• Churchill School & Center



Welcome back, Churchill Community! I hope you had a wonderful break. ☺ My tips for the first month of 2020 will explore some of the reasons why some of us may feel that we’re being held back when we work out of the gym. Are we hitting a plateau and can’t figure out how to overcome it? Are we struggling to comprehend why our efforts are only partially rewarded? Are we wondering what else we can do to make sure we are not wasting time at the gym? If we feel this way, these Quick Fit Tips are for us.

NO TRAINING PROGRAM. Working out without a plan is like trying to get to a location without having a map: chances are we won’t find it, and even if we do, in the meantime we will probably waste time and mileage. A personalized training plan will make sure our effort is well spent. Many people lift weights without knowing what to do. They do what they see others doing, or replicate what they saw on the internet. This is not only not specific to our needs/goals, but can also be detrimental to our health. If we exercise by chance, our results will also come by chance.

BAD FORM. In addition to obviously increasing the chances of injury, exercising with a bad form will make what we do less effective. Improper form leaves the door open to unwanted compensations that will give work to areas that don’t need it and will take it away from our target muscles. 

NOT WORKING HARD. Unless we have a medical reason for exercising below the threshold of fatigue, if we work out without giving all we have, we’re slowing ourselves down. This doesn’t mean overdoing it. There’s a fine line between working hard and pushing too much; we just need to figure out how far we can go without hurting ourselves. For example, checking our phone every few minutes during our training session won’t get it done. We would be surprised to know how much gym time is wasted playing with those things. 

INCONSISTENCY. If we start skipping training sessions, we won’t make it far. We get results at the gym because our body reacts to a training stimulus and adapts to the new demands we put it through workout after workout. If we delay this stimulus, our body has no reason to continue improving. Results won’t come if we cannot be consistent. If we’re serious about getting somewhere, exercise should be at the top of our priority list. 

NO PROGRESSION. So here we are: we got our training program, we’re making sure our form is correct, we’re working hard and we’re consistent. Things seem to be going well for a few weeks… until we realize that results are slowing down. What’s going on? Chances are that we may have hit a plateau. There is nothing wrong with what we’ve been doing, except for the fact that our routine needs to be progressed and upgraded. It’s easy to get comfortable with the same training program, which expects us to repeat actions and loads we’re accustomed with. Nevertheless, in order for our body to continue improving, we need to keep challenging it by giving it something to do that is different and a little tougher.

NO SYMMETRY. A well-balanced training program must take into consideration every major muscle group in our body. Although we may feel that some areas need more work, it’s important that we train our bodies as a whole. Avoiding to hit specific muscles is common practice in the weight room, but this can create unbalances that may trigger postural misalignments and/or orthopedic conditions later on. There’s nothing wrong with increasing the workload for specific critical muscles, as long as we make sure to counterbalance this by giving the antagonist muscles adequate work.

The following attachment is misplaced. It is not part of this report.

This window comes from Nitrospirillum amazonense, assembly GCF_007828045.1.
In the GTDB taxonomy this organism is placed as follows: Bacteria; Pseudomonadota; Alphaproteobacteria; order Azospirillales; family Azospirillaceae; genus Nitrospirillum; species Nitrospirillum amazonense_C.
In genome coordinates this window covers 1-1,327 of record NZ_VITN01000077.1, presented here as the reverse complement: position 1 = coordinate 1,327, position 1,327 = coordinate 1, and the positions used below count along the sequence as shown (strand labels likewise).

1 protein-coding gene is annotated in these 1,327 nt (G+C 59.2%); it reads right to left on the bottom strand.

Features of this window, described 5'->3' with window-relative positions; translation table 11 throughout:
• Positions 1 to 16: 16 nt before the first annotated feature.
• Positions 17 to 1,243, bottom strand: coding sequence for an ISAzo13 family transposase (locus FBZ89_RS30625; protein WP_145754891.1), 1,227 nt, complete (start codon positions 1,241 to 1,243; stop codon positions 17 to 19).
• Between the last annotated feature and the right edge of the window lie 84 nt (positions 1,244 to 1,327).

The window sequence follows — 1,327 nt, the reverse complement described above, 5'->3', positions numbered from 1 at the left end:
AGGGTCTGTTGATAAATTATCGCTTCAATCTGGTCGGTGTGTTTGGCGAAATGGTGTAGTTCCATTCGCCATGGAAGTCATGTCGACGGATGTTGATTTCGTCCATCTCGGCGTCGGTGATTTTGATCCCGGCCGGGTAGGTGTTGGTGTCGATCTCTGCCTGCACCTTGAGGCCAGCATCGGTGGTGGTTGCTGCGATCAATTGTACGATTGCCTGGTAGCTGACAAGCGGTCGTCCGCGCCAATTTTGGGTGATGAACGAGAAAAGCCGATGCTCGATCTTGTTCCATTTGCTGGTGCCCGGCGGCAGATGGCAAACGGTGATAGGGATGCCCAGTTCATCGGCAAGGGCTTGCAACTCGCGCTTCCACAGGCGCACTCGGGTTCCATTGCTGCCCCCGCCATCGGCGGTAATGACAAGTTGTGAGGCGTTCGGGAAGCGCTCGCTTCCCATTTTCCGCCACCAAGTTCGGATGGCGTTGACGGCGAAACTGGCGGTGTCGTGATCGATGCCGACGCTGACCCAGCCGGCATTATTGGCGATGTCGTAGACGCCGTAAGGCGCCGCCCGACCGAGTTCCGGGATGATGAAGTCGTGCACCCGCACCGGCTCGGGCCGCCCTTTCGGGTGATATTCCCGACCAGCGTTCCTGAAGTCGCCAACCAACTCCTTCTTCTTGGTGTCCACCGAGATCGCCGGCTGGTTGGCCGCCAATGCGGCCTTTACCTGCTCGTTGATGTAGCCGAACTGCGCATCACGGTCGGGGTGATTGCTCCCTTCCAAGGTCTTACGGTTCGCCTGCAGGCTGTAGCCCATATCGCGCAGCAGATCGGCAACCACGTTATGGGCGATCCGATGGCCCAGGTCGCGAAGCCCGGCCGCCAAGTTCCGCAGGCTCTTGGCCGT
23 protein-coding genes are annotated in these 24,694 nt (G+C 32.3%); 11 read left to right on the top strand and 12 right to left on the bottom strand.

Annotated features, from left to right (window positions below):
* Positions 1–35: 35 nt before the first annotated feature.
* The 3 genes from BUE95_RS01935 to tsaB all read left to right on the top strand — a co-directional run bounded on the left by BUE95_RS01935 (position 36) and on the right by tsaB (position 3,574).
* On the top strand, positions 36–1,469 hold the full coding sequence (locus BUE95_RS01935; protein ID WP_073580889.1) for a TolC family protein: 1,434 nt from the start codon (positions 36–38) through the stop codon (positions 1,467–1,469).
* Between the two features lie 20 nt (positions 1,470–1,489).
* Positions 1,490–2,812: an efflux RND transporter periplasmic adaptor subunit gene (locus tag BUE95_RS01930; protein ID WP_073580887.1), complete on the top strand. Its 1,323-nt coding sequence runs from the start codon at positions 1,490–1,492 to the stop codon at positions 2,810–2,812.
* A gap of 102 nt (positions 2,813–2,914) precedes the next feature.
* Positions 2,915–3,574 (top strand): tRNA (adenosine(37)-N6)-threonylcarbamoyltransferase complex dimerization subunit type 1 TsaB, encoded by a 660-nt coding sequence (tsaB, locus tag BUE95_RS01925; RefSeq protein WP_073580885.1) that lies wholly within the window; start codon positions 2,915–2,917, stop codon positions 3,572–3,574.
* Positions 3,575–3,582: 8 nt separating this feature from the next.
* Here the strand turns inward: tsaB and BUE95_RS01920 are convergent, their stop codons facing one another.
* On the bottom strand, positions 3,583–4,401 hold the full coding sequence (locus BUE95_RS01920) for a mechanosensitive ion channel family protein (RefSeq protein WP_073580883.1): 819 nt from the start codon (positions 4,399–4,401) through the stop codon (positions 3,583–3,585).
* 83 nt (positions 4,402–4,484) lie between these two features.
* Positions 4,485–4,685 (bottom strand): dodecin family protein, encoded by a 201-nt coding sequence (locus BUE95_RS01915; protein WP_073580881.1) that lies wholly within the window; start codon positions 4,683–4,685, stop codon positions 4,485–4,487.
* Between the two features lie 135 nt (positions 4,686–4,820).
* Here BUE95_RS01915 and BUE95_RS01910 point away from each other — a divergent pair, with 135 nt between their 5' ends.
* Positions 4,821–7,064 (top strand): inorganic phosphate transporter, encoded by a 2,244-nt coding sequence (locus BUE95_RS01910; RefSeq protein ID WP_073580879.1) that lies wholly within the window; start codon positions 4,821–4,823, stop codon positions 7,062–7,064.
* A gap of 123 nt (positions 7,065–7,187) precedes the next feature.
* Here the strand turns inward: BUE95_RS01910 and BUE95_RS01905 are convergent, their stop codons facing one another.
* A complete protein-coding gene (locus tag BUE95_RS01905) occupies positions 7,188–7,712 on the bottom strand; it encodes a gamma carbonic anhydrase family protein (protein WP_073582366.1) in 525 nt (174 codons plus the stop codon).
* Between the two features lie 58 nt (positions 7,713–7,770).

TOO MUCH REST BETWEEN SETS. Unless we’re training to increase maximal strength and/or power, we shouldn’t rest much between sets. Whether our goal is to lose weight or to gain it, the rest period between sets should be kept to a minimum. If we’re trying to decrease body fat, the less we rest the better so that our heart rate can remain elevated; this translates into burning more calories both during and after our session. If instead, we’re trying to gain muscle mass, the rest period shouldn’t go beyond a minute and 15 seconds (even less if we’re experienced). Resting longer will basically make our workout easier, which will obviously hinder our results.

TOO LITTLE CARE ABOUT NUTRITION. This is probably the hardest tip to follow, but it’s vital. Everybody goes to the gym for different reasons, but if what we eat/drink does not go hand in hand with our training regimen, we can’t expect miracles to happen. Every training program requires different nutrition to optimize its results. For instance, while a caloric deficit is needed in order to lose body fat, if we want to gain muscle we need a surplus of (clean) calories. If we are training to get stronger, we need to make sure we are consuming the right type/amount of foods so that we can maximize our efforts, and a similar nutritional plan is needed if we are trying to increase our stamina. Of course, there’s room for exceptions, but exercising without caring about what we put in our mouth will slow down our progress.

Giacomo Cresti

NSCA Certified Strength & Conditioning Specialist

Physical Education Department

The Churchill School and Center

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